KIPRIME Podcast

Alina Jenkins

The Karolinska Institutet Prize for Research in Medical Education is a major international award and was created to recognise and stimulate high-quality research in the field and to honour scientists who have made a significant contribution to medical and healthcare education. In this podcast series we’ll explore the origins of the KIPRIME and discover the passion and commitment of the people who made it happen; we’ll also hear from previous winners and discover how their research has helped to blaze a trail in this emerging field. Inspiring and supporting the next generation of researchers is at the heart of the prize and a major initiative in 2019 was to establish a fellowship programme. This exciting project has brought together some of the brightest minds who are at the cutting edge of research in medical education. From examining the neuroscientific correlates of clinical reasoning to exploring the dominance of the global north, we’ll hear from 13 inspiring scientists, doctors, psychologists and researchers.Your host for the series is Alina Jenkins; a BBC presenter and journalist since 2001 with an extensive background in communicating science. She also works in the pharmaceutical, finance and engineering sectors as a communications coach.

From endocrinology to pioneering the OSCE – an interview with world leader in medical education, Professor Ronald Harden.
Apr 7 2021
From endocrinology to pioneering the OSCE – an interview with world leader in medical education, Professor Ronald Harden.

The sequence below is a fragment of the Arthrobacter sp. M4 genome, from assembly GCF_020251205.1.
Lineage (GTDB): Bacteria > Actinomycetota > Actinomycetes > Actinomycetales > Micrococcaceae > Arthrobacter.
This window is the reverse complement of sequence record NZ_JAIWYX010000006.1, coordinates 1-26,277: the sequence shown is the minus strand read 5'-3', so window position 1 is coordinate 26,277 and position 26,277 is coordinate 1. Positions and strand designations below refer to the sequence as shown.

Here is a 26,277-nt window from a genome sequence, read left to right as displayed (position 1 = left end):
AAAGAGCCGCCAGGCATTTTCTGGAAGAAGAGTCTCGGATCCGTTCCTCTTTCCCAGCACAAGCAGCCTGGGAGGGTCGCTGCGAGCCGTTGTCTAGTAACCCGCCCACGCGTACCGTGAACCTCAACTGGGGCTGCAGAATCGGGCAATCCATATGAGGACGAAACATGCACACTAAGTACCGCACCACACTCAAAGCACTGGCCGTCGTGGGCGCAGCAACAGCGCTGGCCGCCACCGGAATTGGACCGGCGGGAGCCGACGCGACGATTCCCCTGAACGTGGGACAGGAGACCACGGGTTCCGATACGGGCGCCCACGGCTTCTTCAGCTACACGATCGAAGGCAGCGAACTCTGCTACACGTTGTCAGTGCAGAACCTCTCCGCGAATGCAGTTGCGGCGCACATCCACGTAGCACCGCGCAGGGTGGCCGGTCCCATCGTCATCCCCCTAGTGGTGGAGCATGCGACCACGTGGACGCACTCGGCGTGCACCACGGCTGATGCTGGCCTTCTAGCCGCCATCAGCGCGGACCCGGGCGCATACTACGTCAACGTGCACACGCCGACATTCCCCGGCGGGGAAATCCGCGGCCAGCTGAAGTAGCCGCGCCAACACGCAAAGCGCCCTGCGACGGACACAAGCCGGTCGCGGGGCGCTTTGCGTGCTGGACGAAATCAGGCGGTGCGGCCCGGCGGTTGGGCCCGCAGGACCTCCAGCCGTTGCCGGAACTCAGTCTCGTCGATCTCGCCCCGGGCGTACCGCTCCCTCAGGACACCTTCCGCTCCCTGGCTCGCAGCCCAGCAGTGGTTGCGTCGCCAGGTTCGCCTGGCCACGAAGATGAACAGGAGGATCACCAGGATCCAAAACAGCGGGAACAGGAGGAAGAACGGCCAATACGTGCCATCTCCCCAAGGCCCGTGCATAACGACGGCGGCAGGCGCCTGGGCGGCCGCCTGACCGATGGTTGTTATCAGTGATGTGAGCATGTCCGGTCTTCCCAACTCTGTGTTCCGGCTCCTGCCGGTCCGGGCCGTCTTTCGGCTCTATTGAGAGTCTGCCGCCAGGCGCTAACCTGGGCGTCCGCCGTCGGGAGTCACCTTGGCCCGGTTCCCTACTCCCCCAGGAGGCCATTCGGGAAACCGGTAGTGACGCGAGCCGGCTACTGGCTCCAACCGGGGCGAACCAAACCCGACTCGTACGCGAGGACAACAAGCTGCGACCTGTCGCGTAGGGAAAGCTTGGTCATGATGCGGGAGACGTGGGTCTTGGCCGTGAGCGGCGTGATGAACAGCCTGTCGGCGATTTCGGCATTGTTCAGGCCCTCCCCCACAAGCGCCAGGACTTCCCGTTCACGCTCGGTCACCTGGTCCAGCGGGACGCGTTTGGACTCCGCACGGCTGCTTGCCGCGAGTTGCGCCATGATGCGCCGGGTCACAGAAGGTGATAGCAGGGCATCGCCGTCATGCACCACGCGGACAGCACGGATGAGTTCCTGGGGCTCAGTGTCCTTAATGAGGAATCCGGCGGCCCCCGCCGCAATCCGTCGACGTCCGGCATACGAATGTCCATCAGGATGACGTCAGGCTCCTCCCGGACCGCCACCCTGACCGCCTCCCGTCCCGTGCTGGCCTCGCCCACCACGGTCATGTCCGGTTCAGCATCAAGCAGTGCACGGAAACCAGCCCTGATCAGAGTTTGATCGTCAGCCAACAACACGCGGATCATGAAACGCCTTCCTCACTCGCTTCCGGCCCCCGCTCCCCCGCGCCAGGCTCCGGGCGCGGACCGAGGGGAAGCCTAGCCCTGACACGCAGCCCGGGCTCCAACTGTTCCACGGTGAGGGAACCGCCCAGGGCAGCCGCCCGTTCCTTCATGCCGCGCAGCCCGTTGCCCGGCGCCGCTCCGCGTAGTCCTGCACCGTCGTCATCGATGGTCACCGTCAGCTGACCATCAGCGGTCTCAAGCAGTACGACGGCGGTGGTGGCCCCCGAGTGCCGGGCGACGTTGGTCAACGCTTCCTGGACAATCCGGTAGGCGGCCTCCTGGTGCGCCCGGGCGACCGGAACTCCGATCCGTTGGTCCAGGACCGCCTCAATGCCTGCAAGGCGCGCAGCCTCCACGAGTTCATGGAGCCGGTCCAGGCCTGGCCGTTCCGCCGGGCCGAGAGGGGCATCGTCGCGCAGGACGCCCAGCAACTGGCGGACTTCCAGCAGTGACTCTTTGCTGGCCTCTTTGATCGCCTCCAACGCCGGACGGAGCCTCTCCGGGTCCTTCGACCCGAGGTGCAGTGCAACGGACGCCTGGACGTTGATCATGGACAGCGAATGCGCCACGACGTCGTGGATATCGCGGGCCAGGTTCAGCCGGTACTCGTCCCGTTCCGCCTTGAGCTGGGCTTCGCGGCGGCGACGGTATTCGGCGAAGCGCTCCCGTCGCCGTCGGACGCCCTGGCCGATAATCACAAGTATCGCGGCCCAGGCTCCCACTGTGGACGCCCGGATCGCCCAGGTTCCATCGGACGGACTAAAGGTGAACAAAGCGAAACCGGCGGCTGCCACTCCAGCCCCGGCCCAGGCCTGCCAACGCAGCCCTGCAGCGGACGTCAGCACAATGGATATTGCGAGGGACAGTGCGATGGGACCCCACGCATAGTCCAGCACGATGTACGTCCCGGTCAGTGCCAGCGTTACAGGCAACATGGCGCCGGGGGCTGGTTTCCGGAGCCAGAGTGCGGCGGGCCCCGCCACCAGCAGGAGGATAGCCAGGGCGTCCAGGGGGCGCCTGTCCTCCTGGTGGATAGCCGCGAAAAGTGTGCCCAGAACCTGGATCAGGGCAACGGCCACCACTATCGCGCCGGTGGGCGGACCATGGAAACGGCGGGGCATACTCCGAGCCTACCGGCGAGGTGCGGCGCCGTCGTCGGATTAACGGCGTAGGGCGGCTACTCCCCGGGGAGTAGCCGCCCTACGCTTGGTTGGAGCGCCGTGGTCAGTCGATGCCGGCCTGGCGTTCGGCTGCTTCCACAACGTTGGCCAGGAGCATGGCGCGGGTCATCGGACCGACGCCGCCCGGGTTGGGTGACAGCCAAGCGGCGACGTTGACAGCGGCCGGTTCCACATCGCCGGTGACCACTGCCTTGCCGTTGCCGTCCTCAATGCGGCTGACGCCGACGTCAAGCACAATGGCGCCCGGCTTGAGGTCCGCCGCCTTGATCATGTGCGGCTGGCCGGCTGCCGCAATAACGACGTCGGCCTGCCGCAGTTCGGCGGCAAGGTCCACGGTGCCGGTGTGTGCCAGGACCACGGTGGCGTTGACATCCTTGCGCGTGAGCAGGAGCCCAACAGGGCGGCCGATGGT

Professor Ronald Harden is a world leader in medical education. He is committed to developing new approaches to curriculum planning, assessment and to teaching and learning.  Ideas which he has pioneered include the Objective Structured Clinical Examination (OSCE) which has been universally adopted as a standard approach to assessment of clinical competence, the spiral curriculum and the SPICES model for curriculum planning and models for outcome-based education. He has published more than 400 papers in leading journals and is co-editor of the best-selling book – “A Practical Guide for Medical Teachers.” Winner of the Karolinska Prize in 2006, his contributions to excellence in medical education have attracted other numerous awards including an honorary fellowship of the Royal College of Physicians, Surgeons of Canada, the prestigious Hubbard Award by the National Board of Medical Examiners in the USA and recognition by the Kellogg Foundation for his contributions to medical education in South America. He was awarded by the Queen the OBE for his services to medical education.  He was presented in Singapore in February 2006 with the ‘Mentoring, Innovation and Leadership in Education Scholarship' (MILES) award for ‘outstanding contributions to the advancement of global medical education and academic medicine’.In 2009 he was awarded the ASME Richard Farrow Gold Medal, in recognition of the contributions he has made to medical education. In 2010 he was the recipient of the AMEE 2010 Lifetime Achievement Award in recognition of his contributions to medical education and the work of the Association.  In 2012 he was awarded an Honorary Doctorate in Medical Education by the International Medical University in Malaysia and an Honorary Doctorate in Medicine of the University of Tampere, Finland.In November 2013 Professor Harden was awarded the Cura Personalis honour, the University of Georgetown’s highest award.Professor Harden is Professor of Medical Education (Emeritus) University of Dundee and Professor of Medical Education, Al-Imam Muhammad Ibn Saud Islamic University, Editor of Medical Teacher and General Secretary and Treasurer of the Association for Medical Education in Europe (AMEE). He was formerly Teaching Dean and Director of the Centre for Medical Education at the University of Dundee.